Several years ago the Supreme Court adopted jury standards to make jury service more attractive. Through the years,statutory exemptions for certain occupations, and even those who have reached age 70, have been adopted. They are all persons whose knowledge and experience could lend wisdom to a jury. Why do we exempt persons who would make good jurors? In 1997 I cannot think of a logical answer to that question. I will therefore seek adoption of legislation that will eliminate all occupational and age exemptions for jurors. Two-thirds of the states have eliminated such exemptions. Ohio should do the same.

Likewise, the law currently restricts to $15 per day the compensation of persons called to jury duty. That is $25 less than a citizen would be reimbursed for sitting on a federal court jury and substantially less than juror fees in many states. In larger counties, the $15 does not even cover parking and lunch. We deem jury duty to be a responsibility of good citizenship; we pay jurors as if the responsibility includes an economic hardship. I will seek legislation to raise the ceiling on juror compensation to make it at least equal to the compensation received by jurors who serve in federal court.

The Rules Task Force of the Futures Commission will also consider the role of jurors in a trial. If the jury trial system is to remain strong, we must answer some of the difficult questions being asked and we must be willing to give up old practices. An example is the significant jury reform being implemented in Arizona. There, the new practice of permitting jurors to ask questions of witnesses through the trial judge has received very strong support from persons who have served on juries where the practice was allowed.

The courts will survive as an institution of justice only so long as they are perceived to be accessible to all citizens for the equal administration of justice. We have no natural constituency; the quality of our decision making is the source of our strength.

The Access and Quality Task Force will determine to what extent our courts provide access to all citizens and the quality of the justice they receive. It is a fundamental issue as it raises questions about the opportunities to resolve disputes without undue hardship, cost, inconvenience or delay.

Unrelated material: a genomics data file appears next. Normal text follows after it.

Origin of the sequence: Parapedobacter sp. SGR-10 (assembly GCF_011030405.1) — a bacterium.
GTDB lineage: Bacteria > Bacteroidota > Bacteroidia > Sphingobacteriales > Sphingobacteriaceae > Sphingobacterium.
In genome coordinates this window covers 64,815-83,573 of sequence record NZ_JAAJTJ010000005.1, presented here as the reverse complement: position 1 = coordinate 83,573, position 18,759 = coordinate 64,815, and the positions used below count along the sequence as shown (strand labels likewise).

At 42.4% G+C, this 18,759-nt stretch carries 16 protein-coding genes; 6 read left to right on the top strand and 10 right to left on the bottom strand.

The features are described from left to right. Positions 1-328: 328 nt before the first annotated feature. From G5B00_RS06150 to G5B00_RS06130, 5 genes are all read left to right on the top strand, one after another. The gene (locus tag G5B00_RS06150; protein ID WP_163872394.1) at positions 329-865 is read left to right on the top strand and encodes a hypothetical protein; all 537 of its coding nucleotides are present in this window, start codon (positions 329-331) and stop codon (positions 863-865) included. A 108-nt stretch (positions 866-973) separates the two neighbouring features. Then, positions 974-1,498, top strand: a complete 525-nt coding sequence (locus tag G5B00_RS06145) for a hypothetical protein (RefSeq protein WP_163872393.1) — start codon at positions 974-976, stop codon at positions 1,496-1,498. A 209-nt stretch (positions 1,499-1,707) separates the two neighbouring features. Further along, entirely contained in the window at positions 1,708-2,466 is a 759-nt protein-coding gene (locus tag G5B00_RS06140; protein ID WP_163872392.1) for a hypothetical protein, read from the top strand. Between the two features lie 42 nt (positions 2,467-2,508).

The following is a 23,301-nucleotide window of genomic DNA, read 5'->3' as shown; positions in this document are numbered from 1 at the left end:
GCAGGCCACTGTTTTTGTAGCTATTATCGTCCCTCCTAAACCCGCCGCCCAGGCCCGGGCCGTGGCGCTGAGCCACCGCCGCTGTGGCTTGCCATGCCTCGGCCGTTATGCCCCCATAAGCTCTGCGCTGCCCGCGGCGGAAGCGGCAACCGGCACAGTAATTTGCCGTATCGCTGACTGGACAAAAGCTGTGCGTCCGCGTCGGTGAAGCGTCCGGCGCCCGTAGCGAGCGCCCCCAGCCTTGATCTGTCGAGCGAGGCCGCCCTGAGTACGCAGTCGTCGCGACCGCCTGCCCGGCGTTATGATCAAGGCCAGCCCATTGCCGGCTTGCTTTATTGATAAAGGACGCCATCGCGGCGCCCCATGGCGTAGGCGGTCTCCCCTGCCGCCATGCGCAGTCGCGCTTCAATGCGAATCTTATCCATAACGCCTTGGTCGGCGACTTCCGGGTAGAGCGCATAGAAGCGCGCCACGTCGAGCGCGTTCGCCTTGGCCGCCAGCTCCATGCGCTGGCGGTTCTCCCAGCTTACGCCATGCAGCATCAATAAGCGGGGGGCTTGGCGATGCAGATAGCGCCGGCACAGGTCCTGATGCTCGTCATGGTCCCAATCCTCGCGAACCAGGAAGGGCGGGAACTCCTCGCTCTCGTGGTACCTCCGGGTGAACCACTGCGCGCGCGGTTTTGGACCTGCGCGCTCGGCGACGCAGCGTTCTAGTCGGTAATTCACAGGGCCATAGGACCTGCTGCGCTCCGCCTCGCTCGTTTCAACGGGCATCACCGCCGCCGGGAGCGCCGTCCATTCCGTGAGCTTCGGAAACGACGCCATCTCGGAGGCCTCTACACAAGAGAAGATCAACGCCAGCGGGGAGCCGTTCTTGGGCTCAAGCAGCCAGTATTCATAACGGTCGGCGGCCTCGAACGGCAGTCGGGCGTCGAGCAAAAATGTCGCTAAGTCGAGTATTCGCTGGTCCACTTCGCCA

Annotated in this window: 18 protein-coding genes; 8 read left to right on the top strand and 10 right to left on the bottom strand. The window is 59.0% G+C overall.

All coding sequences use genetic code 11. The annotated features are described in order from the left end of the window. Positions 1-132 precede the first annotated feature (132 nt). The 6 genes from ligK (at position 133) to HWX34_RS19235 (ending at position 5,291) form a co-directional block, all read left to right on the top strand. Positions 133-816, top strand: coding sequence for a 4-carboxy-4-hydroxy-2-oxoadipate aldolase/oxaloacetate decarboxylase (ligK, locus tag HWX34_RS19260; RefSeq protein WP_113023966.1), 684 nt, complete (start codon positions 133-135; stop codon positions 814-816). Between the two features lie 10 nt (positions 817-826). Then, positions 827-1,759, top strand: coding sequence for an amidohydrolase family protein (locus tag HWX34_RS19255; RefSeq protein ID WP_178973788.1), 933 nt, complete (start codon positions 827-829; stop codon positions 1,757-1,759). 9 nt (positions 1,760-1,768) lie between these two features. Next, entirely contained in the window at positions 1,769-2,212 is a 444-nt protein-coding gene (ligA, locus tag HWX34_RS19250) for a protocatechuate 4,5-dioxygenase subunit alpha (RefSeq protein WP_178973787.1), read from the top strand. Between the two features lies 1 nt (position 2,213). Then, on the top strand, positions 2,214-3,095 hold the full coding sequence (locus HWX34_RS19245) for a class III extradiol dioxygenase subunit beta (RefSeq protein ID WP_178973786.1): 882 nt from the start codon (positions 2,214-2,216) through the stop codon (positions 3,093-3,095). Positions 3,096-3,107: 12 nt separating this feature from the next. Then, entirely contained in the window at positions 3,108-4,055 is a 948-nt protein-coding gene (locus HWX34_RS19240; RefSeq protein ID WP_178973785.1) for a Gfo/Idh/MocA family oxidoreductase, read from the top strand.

In the spring, the Racial Fairness Task Force will submit its recommendations to the Court. We expect the work of the Task Force to help us as we consider issues of diversity in the justice system and the availability of legal services for the poor. The General Assembly has provided legislative assistance as we established a Legal Services Foundation and by authorizing and reauthorizing a court cost for the express purpose of legal assistance.

Technology will make our courts more efficient, more accessible and more understandable. The Technology and Facilities Task Force will study the appropriate application of technology to our courts. This will include electronic filing, remote access, system security and video applications. The Commission has already established an Internet site to provide updates and announce public hearings.

A survey by the Washington Post 18 months ago found that more than half of the American public could name the Three Stooges, but could not name a single justice of the United States Supreme Court. Obviously, members of the Education and Awareness Task Force have their work cut out for them. The committee will study public perception about the courts and their mission. It will survey public attitudes, media-court relations, court-community relations and law-related education.

In preliminary discussions with a variety of people about the Commission, the Education Task Force generates the most interest. This reflects the need to enhance citizens' understanding of the courts and the importance of maintaining public confidence and respect for the rule of law.

Most citizens are not likely to trust a court system that feels foreign, bureaucratic or autocratic. Again, Thomas Jefferson offered a wise observation, albeit in words cloaked in the gender bias of his era: "That government is the strongest of which every man feels himself a part." The observation is as true of the courts as of any other branch of government. In some of our courts, we are already involving the public in ways that are not inconsistent with judicial independence but which open windows to our processes through which the public may gain a deeper appreciation and respect for the mission of justice. One example is the camera in the courtroom, which, in the Ohio experience, has for 16 years been permitted without disruption or disrespect.

The challenge of the future will be to develop more community collaborations that will enhance public trust and confidence; such collaborations as exist in our nationally recognized effort in the battle against substance abuse.

I stand in borrowed space, but I do not stand alone. Thousands of persons across this state, some of whom are in this chamber today and some of whom no longer live, have demonstrated their commitment to a state justice system that has given life to the desire of our citizens to live civilly, under the rule of law. Our courts are places for the fair hearing of disputes.

Members of the General Assembly past and present have provided us with the resources to fulfill our constitutional duties. And, your careful deliberations have given us a framework for the hopeful expectation that we can live with peace in our homes, our work places and our communities.

I also stand with judges -- judges who struggle daily with the expectations of citizens who bring their disputes to the courthouse in order that they be heard in a place in which decisions are founded upon justice.